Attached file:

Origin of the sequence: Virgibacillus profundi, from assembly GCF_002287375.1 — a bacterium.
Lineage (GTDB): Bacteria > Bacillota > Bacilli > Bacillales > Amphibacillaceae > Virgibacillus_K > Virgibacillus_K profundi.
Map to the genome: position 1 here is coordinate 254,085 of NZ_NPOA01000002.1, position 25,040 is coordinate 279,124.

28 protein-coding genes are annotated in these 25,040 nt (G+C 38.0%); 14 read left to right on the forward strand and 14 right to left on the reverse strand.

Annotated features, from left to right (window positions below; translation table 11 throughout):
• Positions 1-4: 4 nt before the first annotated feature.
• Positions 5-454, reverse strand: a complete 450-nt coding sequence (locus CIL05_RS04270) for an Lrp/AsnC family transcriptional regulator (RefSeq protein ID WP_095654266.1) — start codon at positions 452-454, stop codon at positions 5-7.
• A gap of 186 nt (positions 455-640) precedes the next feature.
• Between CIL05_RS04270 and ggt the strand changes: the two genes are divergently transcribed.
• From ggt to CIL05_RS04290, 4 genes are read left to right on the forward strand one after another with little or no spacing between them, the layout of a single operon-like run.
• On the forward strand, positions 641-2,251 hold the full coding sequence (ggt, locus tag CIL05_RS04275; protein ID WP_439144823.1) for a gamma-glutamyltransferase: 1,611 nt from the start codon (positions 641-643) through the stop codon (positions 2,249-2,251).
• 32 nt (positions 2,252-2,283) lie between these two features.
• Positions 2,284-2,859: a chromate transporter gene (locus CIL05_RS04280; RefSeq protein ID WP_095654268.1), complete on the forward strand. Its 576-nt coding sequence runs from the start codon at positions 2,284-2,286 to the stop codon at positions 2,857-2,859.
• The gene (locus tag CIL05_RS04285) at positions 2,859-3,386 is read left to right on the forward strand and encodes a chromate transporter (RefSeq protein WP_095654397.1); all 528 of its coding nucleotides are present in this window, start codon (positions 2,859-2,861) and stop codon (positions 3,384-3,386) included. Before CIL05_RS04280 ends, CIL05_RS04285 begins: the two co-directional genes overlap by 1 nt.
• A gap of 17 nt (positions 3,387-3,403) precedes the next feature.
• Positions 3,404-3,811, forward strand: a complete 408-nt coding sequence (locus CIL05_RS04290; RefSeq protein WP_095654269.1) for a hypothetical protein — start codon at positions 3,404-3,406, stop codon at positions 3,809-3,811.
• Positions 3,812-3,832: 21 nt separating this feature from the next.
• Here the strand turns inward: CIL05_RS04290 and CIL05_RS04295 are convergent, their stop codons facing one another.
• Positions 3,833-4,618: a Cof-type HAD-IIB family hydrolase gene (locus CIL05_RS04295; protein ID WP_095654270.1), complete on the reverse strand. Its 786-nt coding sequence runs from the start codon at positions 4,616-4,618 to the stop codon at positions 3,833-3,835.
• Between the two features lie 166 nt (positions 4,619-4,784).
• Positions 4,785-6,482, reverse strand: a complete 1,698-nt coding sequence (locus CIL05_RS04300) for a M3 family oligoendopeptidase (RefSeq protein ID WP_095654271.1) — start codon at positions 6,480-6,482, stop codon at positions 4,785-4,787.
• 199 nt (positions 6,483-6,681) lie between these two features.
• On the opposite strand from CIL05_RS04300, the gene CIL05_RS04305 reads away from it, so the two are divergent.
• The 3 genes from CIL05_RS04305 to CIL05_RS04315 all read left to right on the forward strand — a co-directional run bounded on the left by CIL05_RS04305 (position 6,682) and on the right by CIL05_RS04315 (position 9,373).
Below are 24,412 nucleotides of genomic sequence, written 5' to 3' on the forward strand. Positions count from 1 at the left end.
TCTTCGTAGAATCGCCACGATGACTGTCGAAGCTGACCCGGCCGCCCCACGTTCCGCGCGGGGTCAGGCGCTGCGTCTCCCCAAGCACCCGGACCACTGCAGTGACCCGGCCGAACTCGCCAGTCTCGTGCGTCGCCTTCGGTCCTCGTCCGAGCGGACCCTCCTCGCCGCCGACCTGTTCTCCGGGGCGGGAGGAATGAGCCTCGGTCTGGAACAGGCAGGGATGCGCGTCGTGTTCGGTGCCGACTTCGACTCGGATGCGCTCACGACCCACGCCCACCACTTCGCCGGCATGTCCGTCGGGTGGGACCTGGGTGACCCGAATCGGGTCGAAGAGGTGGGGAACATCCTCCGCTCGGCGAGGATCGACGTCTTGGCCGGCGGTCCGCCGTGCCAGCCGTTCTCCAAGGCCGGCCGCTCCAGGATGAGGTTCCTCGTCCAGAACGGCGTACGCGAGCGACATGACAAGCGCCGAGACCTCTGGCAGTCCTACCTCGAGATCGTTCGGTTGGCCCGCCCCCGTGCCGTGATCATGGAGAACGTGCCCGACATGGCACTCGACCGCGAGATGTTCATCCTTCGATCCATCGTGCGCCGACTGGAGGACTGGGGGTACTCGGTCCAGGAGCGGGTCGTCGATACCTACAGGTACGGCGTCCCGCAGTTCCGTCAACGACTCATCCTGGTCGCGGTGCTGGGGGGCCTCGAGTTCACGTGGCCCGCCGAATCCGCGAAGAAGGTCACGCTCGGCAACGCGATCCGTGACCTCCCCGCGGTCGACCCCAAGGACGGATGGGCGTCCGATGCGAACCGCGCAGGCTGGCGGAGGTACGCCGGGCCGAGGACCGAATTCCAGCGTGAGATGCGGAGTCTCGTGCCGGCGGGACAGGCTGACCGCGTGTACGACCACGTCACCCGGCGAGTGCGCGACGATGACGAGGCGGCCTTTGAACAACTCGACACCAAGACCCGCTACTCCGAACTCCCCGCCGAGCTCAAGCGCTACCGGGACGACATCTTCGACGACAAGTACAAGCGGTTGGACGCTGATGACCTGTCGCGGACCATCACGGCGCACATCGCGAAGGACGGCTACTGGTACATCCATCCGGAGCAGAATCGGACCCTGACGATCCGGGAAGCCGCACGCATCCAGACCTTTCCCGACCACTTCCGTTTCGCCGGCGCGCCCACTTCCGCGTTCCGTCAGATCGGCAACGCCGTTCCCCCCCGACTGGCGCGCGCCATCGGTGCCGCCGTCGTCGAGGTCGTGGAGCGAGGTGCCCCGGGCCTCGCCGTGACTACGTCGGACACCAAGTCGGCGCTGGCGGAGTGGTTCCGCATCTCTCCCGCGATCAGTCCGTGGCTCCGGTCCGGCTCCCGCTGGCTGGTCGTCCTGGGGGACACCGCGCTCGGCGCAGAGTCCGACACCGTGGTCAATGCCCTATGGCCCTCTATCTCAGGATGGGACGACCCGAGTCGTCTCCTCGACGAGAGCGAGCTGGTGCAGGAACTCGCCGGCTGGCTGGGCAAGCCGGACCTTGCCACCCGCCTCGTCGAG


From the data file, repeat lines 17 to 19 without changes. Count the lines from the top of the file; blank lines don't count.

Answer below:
• Positions 3,812-3,832: 21 nt separating this feature from the next.
• Here the strand turns inward: CIL05_RS04290 and CIL05_RS04295 are convergent, their stop codons facing one another.
• Positions 3,833-4,618: a Cof-type HAD-IIB family hydrolase gene (locus CIL05_RS04295; protein ID WP_095654270.1), complete on the reverse strand. Its 786-nt coding sequence runs from the start codon at positions 4,616-4,618 to the stop codon at positions 3,833-3,835.